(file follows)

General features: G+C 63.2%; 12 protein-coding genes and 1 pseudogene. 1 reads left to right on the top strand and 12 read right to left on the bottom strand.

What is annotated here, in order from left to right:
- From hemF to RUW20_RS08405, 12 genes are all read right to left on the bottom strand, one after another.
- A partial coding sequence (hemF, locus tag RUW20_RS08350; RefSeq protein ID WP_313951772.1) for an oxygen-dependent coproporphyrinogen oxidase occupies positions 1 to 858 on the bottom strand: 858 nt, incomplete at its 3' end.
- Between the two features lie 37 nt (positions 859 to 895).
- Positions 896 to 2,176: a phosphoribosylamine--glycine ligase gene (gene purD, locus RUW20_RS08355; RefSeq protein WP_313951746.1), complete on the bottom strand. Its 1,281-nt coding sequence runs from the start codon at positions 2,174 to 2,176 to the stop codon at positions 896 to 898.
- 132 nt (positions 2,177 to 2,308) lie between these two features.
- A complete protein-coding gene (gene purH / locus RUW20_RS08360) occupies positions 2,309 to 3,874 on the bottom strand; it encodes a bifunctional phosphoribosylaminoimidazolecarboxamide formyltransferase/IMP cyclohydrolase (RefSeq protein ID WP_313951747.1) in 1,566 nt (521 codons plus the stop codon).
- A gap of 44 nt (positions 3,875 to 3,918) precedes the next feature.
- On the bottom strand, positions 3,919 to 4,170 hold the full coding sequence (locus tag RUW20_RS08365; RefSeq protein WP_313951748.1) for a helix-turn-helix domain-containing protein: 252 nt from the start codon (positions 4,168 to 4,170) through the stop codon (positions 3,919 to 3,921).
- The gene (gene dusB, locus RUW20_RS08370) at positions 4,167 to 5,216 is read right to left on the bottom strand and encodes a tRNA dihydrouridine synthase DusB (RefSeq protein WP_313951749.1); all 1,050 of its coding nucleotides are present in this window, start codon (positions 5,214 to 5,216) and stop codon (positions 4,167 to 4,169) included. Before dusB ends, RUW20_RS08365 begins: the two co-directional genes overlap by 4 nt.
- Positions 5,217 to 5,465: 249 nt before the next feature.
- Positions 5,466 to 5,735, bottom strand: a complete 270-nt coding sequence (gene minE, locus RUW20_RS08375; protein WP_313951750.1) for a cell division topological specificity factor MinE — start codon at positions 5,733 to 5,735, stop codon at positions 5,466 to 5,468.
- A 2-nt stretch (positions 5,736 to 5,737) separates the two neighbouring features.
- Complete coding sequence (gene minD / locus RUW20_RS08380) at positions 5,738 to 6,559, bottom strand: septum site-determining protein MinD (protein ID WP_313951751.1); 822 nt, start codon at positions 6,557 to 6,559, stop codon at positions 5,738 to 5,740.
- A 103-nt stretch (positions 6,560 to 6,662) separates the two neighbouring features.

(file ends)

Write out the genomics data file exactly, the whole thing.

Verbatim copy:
General features: G+C 63.2%; 12 protein-coding genes and 1 pseudogene. 1 reads left to right on the top strand and 12 read right to left on the bottom strand.

What is annotated here, in order from left to right:
- From hemF to RUW20_RS08405, 12 genes are all read right to left on the bottom strand, one after another.
- A partial coding sequence (hemF, locus tag RUW20_RS08350; RefSeq protein ID WP_313951772.1) for an oxygen-dependent coproporphyrinogen oxidase occupies positions 1 to 858 on the bottom strand: 858 nt, incomplete at its 3' end.
- Between the two features lie 37 nt (positions 859 to 895).
- Positions 896 to 2,176: a phosphoribosylamine--glycine ligase gene (gene purD, locus RUW20_RS08355; RefSeq protein WP_313951746.1), complete on the bottom strand. Its 1,281-nt coding sequence runs from the start codon at positions 2,174 to 2,176 to the stop codon at positions 896 to 898.
- 132 nt (positions 2,177 to 2,308) lie between these two features.
- A complete protein-coding gene (gene purH / locus RUW20_RS08360) occupies positions 2,309 to 3,874 on the bottom strand; it encodes a bifunctional phosphoribosylaminoimidazolecarboxamide formyltransferase/IMP cyclohydrolase (RefSeq protein ID WP_313951747.1) in 1,566 nt (521 codons plus the stop codon).
- A gap of 44 nt (positions 3,875 to 3,918) precedes the next feature.
- On the bottom strand, positions 3,919 to 4,170 hold the full coding sequence (locus tag RUW20_RS08365; RefSeq protein WP_313951748.1) for a helix-turn-helix domain-containing protein: 252 nt from the start codon (positions 4,168 to 4,170) through the stop codon (positions 3,919 to 3,921).
- The gene (gene dusB, locus RUW20_RS08370) at positions 4,167 to 5,216 is read right to left on the bottom strand and encodes a tRNA dihydrouridine synthase DusB (RefSeq protein WP_313951749.1); all 1,050 of its coding nucleotides are present in this window, start codon (positions 5,214 to 5,216) and stop codon (positions 4,167 to 4,169) included. Before dusB ends, RUW20_RS08365 begins: the two co-directional genes overlap by 4 nt.
- Positions 5,217 to 5,465: 249 nt before the next feature.
- Positions 5,466 to 5,735, bottom strand: a complete 270-nt coding sequence (gene minE, locus RUW20_RS08375; protein WP_313951750.1) for a cell division topological specificity factor MinE — start codon at positions 5,733 to 5,735, stop codon at positions 5,466 to 5,468.
- A 2-nt stretch (positions 5,736 to 5,737) separates the two neighbouring features.
- Complete coding sequence (gene minD / locus RUW20_RS08380) at positions 5,738 to 6,559, bottom strand: septum site-determining protein MinD (protein ID WP_313951751.1); 822 nt, start codon at positions 6,557 to 6,559, stop codon at positions 5,738 to 5,740.
- A 103-nt stretch (positions 6,560 to 6,662) separates the two neighbouring features.